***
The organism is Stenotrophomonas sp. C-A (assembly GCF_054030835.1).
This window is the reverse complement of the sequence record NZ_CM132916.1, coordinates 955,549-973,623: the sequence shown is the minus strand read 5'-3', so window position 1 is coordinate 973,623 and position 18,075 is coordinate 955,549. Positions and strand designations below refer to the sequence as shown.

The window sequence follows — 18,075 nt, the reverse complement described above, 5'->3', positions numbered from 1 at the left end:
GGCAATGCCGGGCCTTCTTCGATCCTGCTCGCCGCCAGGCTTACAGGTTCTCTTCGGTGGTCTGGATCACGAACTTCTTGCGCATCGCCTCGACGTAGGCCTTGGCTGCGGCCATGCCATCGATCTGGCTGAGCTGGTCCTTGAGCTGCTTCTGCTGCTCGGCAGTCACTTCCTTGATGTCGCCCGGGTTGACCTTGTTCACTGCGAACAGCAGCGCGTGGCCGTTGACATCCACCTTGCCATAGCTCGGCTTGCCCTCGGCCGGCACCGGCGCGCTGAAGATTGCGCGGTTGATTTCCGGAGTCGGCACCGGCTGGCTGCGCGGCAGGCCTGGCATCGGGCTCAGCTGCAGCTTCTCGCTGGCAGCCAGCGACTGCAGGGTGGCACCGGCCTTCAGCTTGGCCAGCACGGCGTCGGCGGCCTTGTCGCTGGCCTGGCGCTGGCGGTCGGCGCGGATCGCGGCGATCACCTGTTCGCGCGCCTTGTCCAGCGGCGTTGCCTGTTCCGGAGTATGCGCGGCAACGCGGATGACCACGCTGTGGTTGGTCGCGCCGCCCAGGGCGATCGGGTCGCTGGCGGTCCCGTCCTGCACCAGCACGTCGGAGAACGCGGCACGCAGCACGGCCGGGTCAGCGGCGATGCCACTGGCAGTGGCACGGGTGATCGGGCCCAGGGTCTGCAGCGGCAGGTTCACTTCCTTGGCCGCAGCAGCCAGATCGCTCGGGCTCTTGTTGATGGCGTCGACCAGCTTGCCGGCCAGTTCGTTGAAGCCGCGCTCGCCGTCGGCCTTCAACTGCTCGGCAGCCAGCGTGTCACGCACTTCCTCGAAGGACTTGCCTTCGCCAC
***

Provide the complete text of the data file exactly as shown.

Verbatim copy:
The organism is Stenotrophomonas sp. C-A (assembly GCF_054030835.1).
This window is the reverse complement of the sequence record NZ_CM132916.1, coordinates 955,549-973,623: the sequence shown is the minus strand read 5'-3', so window position 1 is coordinate 973,623 and position 18,075 is coordinate 955,549. Positions and strand designations below refer to the sequence as shown.

The window sequence follows — 18,075 nt, the reverse complement described above, 5'->3', positions numbered from 1 at the left end:
GGCAATGCCGGGCCTTCTTCGATCCTGCTCGCCGCCAGGCTTACAGGTTCTCTTCGGTGGTCTGGATCACGAACTTCTTGCGCATCGCCTCGACGTAGGCCTTGGCTGCGGCCATGCCATCGATCTGGCTGAGCTGGTCCTTGAGCTGCTTCTGCTGCTCGGCAGTCACTTCCTTGATGTCGCCCGGGTTGACCTTGTTCACTGCGAACAGCAGCGCGTGGCCGTTGACATCCACCTTGCCATAGCTCGGCTTGCCCTCGGCCGGCACCGGCGCGCTGAAGATTGCGCGGTTGATTTCCGGAGTCGGCACCGGCTGGCTGCGCGGCAGGCCTGGCATCGGGCTCAGCTGCAGCTTCTCGCTGGCAGCCAGCGACTGCAGGGTGGCACCGGCCTTCAGCTTGGCCAGCACGGCGTCGGCGGCCTTGTCGCTGGCCTGGCGCTGGCGGTCGGCGCGGATCGCGGCGATCACCTGTTCGCGCGCCTTGTCCAGCGGCGTTGCCTGTTCCGGAGTATGCGCGGCAACGCGGATGACCACGCTGTGGTTGGTCGCGCCGCCCAGGGCGATCGGGTCGCTGGCGGTCCCGTCCTGCACCAGCACGTCGGAGAACGCGGCACGCAGCACGGCCGGGTCAGCGGCGATGCCACTGGCAGTGGCACGGGTGATCGGGCCCAGGGTCTGCAGCGGCAGGTTCACTTCCTTGGCCGCAGCAGCCAGATCGCTCGGGCTCTTGTTGATGGCGTCGACCAGCTTGCCGGCCAGTTCGTTGAAGCCGCGCTCGCCGTCGGCCTTCAACTGCTCGGCAGCCAGCGTGTCACGCACTTCCTCGAAGGACTTGCCTTCGCCAC